Bond dollars are at work on a number of projects that are gaining momentum in Tarrant County.
The projects are aimed at improving schools and revitalizing neighborhoods.
In Arlington, the improvements are being funded by a $966 million bond that voters approved in November 2019.
On Wednesday, the district will break ground on one of those projects, the soon-to-be new and improved C. B. Berry Elementary School. It is one of four aging schools getting a total transformation in East Arlington.
“The excitement from our teachers, staff, students and parents is really joyous,” said Marcelo Cavazos, Arlington ISD superintendent. “Because they know that a new facility is important in maximizing their opportunities.”
Last week, the district held another groundbreaking ceremony for Thornton Elementary School, which just like Berry, had a campus building pushing 70 years old. Both schools were torn down in the fall to make way for modern buildings fitting for the 21st century.
“At some point, the patchwork and the additions are enough and you have to start over,” said Cavazos. “At [Thornton’s] groundbreaking, teachers were just so excited at the fact that there will be additional plugs and outlets that they can actually access. When we think of just the fundamental things when we have a building that’s been around for over 60 years, some of the infrastructure and flow in the way it’s designed is just not meeting our needs.”
In April, Webb Elementary broke ground on a replacement facility. Construction began in the spring and much of the slab is now poured. It should be the first of the rebuilds to open in time for the next school year.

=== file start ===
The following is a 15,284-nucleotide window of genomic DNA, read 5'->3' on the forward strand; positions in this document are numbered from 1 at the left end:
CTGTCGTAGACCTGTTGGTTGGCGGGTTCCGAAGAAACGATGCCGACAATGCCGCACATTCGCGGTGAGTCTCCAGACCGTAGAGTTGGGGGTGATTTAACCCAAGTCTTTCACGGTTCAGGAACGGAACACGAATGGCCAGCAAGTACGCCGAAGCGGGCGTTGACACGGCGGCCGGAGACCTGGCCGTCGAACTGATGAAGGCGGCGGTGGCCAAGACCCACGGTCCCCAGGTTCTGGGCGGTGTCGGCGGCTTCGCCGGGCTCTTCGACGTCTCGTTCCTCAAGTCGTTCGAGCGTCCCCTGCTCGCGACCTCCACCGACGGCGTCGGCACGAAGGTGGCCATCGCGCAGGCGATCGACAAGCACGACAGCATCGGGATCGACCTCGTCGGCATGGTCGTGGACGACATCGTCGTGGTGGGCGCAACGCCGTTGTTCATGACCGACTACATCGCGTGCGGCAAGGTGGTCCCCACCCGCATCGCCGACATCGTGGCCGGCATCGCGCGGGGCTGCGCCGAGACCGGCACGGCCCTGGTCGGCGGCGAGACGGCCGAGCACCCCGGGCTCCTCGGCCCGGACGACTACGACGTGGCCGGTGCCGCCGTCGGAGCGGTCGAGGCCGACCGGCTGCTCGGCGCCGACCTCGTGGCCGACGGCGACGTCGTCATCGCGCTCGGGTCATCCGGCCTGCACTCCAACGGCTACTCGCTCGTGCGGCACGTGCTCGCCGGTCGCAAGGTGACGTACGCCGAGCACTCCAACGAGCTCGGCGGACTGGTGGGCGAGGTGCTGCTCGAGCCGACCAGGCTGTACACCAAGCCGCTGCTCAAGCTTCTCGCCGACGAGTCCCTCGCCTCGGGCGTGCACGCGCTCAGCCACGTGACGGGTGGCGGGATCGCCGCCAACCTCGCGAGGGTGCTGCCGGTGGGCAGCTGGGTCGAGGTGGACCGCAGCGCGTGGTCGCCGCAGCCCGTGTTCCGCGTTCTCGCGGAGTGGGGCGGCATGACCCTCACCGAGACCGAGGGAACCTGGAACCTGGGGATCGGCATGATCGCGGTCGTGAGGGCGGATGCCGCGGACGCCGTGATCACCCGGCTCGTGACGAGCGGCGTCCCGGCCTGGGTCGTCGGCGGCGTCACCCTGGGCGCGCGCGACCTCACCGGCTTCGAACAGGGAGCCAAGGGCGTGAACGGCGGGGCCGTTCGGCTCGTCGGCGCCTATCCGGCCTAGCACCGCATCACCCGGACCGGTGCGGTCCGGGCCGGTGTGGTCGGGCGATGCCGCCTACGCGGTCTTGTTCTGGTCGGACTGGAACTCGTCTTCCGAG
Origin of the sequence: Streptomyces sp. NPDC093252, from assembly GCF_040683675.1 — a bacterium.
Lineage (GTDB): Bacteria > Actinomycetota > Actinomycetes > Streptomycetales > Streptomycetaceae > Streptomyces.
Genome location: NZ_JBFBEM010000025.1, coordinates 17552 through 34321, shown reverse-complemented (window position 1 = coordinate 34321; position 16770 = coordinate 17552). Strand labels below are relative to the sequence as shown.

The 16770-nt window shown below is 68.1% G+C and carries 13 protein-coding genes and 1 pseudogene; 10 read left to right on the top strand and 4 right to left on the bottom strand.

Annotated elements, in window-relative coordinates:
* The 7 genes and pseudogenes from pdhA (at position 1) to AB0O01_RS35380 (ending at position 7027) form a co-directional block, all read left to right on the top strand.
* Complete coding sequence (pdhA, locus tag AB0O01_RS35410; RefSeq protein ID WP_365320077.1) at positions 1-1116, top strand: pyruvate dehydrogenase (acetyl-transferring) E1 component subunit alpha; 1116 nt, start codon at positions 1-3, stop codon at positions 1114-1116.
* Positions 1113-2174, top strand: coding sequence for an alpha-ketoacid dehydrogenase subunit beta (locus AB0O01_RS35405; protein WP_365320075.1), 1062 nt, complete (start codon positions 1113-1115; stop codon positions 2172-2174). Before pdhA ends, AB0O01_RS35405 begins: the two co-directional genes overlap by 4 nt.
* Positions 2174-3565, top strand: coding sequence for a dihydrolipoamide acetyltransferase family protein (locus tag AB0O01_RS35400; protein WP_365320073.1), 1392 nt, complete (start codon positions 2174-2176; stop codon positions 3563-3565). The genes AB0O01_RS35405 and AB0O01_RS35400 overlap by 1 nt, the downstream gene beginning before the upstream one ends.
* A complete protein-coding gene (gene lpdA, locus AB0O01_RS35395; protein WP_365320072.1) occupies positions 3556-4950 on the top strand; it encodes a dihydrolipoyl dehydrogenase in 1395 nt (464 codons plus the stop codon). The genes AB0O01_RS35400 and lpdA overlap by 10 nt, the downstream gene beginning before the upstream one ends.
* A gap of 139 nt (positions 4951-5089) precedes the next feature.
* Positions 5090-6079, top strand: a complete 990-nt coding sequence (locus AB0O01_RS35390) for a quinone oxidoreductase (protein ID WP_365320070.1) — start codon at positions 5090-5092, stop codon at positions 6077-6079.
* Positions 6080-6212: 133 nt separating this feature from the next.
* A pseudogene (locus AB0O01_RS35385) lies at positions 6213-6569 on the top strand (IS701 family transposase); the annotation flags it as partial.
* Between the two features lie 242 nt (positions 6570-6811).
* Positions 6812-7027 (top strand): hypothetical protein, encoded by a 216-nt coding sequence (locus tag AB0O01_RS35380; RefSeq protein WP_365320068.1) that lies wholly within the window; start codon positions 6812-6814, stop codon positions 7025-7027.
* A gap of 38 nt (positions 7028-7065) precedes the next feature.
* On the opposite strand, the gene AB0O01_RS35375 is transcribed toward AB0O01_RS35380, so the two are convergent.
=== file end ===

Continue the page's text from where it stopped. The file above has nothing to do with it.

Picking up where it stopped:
Carter Junior High School is being relocated and rebuilt to a site much closer to a majority of its population. That building will open in 2025 and is currently in the early stages of design.
Bond dollars also helped the Crow Leadership Academy in East Arlington to recently open a brand new classroom wing, gymnasium and kitchen.
In each of these rebuild projects, students and parents have actually been able to take part in the planning and designing process, talking directly to architects on what they want their school to look like.
“They have aspirations and dreams, and how it can yield better learning environments for them,” said Cavazos. “They’re so excited about their school, not only for them but for their siblings and the future students attending these schools.”
Aside from the rebuilds, this bond money is also upgrading safety, security, technology and programs for many other schools – even adding new playgrounds.
“It really is transformational across the district because we touch every school. Every school is impacted,” said Cavazos. “We know that facility improvement, expansion of facilities, and rebuilding schools that are aged in our district is really transformational because it provides that opportunity for students to really do their best work.”
In Arlington, students, teachers and staff have been housed in temporary facilities during the construction process. Thornton and Berry elementary schools are expected to be completed in 2023.
Fort Worth ISD is also moving forward on planning projects after a bond proposal was passed recently.
In November, Fort Worth voters approved part of the largest bond proposal in the Fort Worth Independent School District’s history, worth $1.5 billion.
Only one bond measure out of four passed, but narrowly.
Prop A, the largest at $1.2 billion, allocates money for the renovation of all the district middle schools, the construction of one new elementary school, and the complete renovation of three elementary campuses.
Part of that bond money will also help the district move forward with plans to establish four early learning centers across the city. The centers will be focused on areas lacking affordable and high-quality child care.